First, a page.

5 Ways to Green Your Garden


Eliminate Chemical Fertilizers

Store-bought fertilizers will help your garden grow, but may also contain harmful chemicals that can contaminate local water supplies and pollute the air. To keep your garden green naturally, switch to composting. Compost is made from the remains of kitchen and yard waste, including coffee grounds, apple cores, vegetable peels and grass clippings. Virtually any type of organic material can be added to your compost and used as a free source of fertilizer to help nourish your plants [source: Greenpeace].

Ready to get started? You'll need a compost bin, which can be purchased from most home improvement stores. Look for a model with a tightly sealed lid to keep bugs and pests away. Toss in food scraps and other materials, and in about a month, you'll have a natural fertilizer that's completely free of chemicals.

If you need your fertilizer in a hurry, or you have plants that need some extra attention, consider vermicomposting. This super-compost strategy involves adding a supply of earthworms to your compost pile, which speeds up the composting process and creates extra nutrients for your garden.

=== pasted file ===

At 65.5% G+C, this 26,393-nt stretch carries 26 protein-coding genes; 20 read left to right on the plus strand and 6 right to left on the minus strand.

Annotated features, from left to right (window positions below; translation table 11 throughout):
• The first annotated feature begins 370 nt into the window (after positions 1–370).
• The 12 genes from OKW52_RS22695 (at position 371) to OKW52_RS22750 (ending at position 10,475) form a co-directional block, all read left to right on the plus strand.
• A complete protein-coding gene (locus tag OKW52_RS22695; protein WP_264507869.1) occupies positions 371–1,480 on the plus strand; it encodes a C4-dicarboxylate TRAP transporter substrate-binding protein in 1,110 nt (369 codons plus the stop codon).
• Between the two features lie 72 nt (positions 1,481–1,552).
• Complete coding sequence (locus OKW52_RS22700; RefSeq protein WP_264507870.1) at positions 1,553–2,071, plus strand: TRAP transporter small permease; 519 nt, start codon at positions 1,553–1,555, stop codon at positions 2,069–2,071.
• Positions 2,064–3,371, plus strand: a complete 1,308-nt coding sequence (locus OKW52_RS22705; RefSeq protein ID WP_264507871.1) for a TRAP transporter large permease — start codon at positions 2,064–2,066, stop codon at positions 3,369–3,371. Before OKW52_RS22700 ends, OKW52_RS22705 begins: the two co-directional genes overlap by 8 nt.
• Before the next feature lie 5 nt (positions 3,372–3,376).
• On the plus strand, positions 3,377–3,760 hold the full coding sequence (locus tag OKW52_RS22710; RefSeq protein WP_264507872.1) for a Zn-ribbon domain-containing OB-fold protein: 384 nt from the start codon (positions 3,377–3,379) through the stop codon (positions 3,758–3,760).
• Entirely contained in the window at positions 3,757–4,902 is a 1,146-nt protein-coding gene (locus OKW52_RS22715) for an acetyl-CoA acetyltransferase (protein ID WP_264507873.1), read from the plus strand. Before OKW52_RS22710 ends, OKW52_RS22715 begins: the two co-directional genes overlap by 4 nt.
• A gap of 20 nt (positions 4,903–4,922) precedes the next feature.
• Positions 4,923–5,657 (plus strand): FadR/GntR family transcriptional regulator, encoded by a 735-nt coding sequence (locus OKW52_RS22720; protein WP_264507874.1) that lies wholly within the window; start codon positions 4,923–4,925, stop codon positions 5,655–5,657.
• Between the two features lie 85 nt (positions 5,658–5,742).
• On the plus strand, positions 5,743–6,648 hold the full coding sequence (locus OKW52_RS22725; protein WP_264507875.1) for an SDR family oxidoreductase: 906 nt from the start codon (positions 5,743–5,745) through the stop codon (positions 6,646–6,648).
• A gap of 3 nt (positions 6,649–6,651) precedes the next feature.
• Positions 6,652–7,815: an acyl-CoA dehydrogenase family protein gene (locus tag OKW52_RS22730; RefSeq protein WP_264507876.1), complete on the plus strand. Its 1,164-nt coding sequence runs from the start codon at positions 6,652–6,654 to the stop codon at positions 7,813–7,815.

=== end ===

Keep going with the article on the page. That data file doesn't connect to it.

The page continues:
Composting is a natural way to recycle yard and kitchen waste, and can reduce the amount of trash that ends up on your curb by up to 75 percent [source: Chua].This means less pollution from transporting this trash, and less land dedicated to landfills. Compost also offers a much wider array of nutrients than chemical fertilizers, and can absorb 10 to 1,000 times more water, which means healthier plants and less wasted water [source: US Department of Agriculture].